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Bank First named Money's Credit Card Issuer of the Year

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A credit card with low interest rates, plus flexible features, can help keep debt under control

In a category that saw three major institutions collect the top honours in 2019, there's been a huge swing to customer-owned banks in 2020. In challenging economic times it's no wonder that customer-owned banks and credit unions have come to the fore to give their customers credit card offerings that are well priced and stacked with features.

Michael Lawrence, chief executive of the Customer Owned Banking Association (COBA), says shopping around for the best credit cards is the best antidote to high interest rates.

"Cardholders can always start the process by considering a number of key questions: Has my spending behaviour changed? Do I have visibility of all card costs? When was the last time I assessed payments?"

"Clear awareness of your current and future needs will help you make an informed decision when faced with a variety of products."

Winner of the Credit Card Issuer of the Year for 2020 is Bank First. It was recognised for its sharp rates for both its Visa Classic and Visa Platinum credit cards, the latter with interest rates from 9.59%. Both cards currently have zero annual fees and 0% interest for the first six months as an introductory offer.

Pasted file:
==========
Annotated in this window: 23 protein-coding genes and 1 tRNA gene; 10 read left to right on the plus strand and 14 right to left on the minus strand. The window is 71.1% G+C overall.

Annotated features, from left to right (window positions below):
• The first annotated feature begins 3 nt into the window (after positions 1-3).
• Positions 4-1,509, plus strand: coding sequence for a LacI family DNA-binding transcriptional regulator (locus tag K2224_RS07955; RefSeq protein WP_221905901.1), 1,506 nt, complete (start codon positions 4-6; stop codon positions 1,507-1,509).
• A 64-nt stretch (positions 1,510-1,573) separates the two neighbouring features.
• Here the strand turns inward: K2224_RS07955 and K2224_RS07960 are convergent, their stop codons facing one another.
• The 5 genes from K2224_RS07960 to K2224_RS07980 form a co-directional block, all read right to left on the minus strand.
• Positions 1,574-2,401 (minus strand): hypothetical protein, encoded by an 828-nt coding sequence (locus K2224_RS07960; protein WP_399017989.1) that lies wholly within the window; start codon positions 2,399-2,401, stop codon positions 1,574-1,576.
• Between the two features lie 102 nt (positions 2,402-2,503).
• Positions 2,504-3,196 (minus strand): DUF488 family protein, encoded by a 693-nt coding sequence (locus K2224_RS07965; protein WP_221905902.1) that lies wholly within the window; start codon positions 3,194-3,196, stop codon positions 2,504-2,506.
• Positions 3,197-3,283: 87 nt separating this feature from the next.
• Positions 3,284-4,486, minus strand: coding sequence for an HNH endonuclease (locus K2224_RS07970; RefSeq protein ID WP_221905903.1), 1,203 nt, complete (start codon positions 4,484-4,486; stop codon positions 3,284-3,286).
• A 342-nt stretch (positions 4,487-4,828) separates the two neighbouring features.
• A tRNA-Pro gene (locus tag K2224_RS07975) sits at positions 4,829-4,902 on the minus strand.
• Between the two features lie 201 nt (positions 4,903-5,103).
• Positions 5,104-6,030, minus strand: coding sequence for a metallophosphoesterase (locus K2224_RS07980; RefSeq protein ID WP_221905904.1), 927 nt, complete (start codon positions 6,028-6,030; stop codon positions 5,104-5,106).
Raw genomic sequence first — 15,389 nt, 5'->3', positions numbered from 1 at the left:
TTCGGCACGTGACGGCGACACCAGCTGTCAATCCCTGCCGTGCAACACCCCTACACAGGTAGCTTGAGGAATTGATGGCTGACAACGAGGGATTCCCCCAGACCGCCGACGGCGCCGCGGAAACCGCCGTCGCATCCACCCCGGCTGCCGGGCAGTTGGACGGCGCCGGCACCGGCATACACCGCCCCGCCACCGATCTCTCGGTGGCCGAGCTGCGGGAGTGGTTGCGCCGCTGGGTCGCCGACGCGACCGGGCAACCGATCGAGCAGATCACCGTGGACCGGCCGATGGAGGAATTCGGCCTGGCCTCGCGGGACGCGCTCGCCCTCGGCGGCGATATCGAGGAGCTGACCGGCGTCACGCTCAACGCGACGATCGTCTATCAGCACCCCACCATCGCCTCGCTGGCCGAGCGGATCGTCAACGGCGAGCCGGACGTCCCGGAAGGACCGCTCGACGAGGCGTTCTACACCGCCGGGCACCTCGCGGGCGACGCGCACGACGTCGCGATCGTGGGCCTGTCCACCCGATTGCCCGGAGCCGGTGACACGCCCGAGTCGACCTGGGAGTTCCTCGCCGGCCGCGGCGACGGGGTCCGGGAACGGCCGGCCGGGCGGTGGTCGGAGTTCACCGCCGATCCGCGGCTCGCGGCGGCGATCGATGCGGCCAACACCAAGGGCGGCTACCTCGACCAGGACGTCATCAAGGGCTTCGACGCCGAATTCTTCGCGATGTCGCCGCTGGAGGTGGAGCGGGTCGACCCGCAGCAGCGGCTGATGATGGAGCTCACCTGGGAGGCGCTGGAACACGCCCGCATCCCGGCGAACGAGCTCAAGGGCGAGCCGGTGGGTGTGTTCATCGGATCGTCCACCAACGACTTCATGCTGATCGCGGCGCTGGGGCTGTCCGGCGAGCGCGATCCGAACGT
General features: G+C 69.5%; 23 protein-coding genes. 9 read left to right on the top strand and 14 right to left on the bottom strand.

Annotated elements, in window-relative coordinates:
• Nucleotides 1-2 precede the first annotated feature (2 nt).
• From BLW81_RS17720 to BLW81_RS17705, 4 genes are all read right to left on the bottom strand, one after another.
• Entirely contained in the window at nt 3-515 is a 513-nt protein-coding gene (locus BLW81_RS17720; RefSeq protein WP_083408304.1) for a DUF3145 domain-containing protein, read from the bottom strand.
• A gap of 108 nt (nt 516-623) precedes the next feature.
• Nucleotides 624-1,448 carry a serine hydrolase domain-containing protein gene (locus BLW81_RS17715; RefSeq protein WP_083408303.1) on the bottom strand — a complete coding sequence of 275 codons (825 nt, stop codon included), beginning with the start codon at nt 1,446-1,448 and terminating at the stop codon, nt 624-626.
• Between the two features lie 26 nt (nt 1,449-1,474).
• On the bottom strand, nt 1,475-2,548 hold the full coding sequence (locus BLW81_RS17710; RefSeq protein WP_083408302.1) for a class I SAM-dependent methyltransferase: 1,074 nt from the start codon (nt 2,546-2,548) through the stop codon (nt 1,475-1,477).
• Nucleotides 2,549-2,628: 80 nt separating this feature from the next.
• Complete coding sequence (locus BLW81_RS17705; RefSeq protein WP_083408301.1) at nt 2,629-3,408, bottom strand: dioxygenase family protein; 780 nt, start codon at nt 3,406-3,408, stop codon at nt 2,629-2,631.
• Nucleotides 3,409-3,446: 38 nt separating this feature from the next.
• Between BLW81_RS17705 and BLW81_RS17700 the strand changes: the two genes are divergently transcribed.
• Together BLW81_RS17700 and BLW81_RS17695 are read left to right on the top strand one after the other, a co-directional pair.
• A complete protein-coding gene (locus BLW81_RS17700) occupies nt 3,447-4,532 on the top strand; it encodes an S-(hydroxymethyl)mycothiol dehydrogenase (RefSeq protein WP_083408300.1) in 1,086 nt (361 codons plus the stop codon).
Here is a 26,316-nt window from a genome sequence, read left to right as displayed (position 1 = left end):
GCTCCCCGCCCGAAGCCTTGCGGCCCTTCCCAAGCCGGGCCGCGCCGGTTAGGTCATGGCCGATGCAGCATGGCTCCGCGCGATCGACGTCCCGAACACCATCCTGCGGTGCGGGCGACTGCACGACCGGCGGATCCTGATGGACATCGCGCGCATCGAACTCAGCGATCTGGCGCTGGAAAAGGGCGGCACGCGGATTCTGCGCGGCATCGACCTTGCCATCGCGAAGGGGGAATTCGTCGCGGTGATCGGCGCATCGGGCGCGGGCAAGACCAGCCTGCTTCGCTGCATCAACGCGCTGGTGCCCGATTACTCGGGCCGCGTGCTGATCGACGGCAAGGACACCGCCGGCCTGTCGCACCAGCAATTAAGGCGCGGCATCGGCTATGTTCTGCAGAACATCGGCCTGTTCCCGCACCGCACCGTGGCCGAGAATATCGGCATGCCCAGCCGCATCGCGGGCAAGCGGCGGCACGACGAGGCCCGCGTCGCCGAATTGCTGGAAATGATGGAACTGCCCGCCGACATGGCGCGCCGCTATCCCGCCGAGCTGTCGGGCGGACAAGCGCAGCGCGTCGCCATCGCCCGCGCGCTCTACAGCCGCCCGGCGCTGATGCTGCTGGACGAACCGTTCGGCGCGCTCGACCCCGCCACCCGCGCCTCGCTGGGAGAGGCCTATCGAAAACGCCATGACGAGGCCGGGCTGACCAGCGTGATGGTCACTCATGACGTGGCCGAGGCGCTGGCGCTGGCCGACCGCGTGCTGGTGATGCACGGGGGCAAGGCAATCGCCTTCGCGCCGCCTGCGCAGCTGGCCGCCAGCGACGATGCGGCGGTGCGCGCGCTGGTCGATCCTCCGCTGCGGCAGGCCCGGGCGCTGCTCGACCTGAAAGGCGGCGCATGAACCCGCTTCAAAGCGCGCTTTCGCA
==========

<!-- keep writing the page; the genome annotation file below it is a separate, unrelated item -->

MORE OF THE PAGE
Adam Alsbury, chief strategy and marketing officer, says Bank First is thrilled with the award and always aims to provide a better banking experience to all its customers through better rates, lower fees and outstanding customer service.

"Our credit cards offer all of these features, as well as easy repayment options, up to 55 days interest free and range of exclusive perks on our platinum card," says Alsbury.

He says credit card issuers face increased competition from buy now, pay later services and consumers are increasingly shopping around to find low-rate cards that meet their needs - "and our cards do just that".

Alsbury says being customer owned also means the bank has a compassionate approach to credit control. During Covid-19 it has been "assisting our customers through this tough time with the ability to reduce or defer their repayments".

Reserve Bank governor Philip Lowe told a recent senate inquiry that the financial system has "some very well-priced products for consumers, and one of the problems we have is that people don't take them up. So I encourage people to shop around."

APRA chair Wayne Byres told the same inquiry he is puzzled why more people don't take up these better offers.

In second place, Community First Credit Union has some cheaper rates than Bank First - both of its low-rate/basic credit cards go from 8.99%pa. And all three of its low-rate credit card offerings scored inside the top 10 in the basic category. Also of note are the low fees on overseas transactions.

Third-placed Teachers Mutual Bank scored 14th for its lowest-cost basic credit card with an interest rate of 11.5% and zero annual fees.

The top three institutions scored the highest average in product rankings across the categories of low-rate cards, premium cards, transactor cards, transfer balance cards and cards that offer rewards programs.

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